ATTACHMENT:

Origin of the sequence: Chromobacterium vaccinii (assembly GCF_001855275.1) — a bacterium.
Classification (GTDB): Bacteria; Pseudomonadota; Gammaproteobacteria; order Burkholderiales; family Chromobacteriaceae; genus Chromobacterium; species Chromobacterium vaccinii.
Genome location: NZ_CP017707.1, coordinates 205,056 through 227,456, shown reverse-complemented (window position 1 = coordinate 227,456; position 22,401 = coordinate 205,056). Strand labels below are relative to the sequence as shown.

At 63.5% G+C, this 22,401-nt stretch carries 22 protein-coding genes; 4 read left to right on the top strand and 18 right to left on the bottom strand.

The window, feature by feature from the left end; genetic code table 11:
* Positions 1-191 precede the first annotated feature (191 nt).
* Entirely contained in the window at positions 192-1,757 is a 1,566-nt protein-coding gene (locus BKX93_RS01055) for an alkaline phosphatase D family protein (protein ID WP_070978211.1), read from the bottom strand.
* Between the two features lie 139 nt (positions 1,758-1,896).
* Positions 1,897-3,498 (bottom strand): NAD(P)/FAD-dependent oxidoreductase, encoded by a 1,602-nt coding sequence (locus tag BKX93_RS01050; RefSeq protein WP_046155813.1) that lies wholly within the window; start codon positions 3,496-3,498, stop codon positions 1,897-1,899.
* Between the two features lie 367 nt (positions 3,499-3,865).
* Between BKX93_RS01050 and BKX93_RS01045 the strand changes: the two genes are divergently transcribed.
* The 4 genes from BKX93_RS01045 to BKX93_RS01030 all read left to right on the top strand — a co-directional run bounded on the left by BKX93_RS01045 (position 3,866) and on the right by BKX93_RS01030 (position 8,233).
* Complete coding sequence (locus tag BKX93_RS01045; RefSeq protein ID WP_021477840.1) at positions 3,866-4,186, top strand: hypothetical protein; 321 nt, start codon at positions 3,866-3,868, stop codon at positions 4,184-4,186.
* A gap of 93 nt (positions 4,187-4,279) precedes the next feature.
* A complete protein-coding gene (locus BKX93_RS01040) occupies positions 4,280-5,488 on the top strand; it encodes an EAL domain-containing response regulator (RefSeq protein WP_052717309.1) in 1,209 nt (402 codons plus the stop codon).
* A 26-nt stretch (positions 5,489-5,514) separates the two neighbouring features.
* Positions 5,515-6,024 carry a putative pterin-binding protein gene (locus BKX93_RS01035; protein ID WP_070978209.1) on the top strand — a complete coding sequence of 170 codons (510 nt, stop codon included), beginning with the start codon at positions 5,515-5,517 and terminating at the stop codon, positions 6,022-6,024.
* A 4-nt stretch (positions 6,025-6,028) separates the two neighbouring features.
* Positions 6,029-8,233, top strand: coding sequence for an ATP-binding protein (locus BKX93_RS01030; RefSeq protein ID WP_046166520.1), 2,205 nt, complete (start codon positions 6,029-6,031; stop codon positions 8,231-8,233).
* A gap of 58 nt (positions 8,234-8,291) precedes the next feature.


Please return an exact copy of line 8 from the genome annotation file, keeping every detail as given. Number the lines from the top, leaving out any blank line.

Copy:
* Between the two features lie 139 nt (positions 1,758-1,896).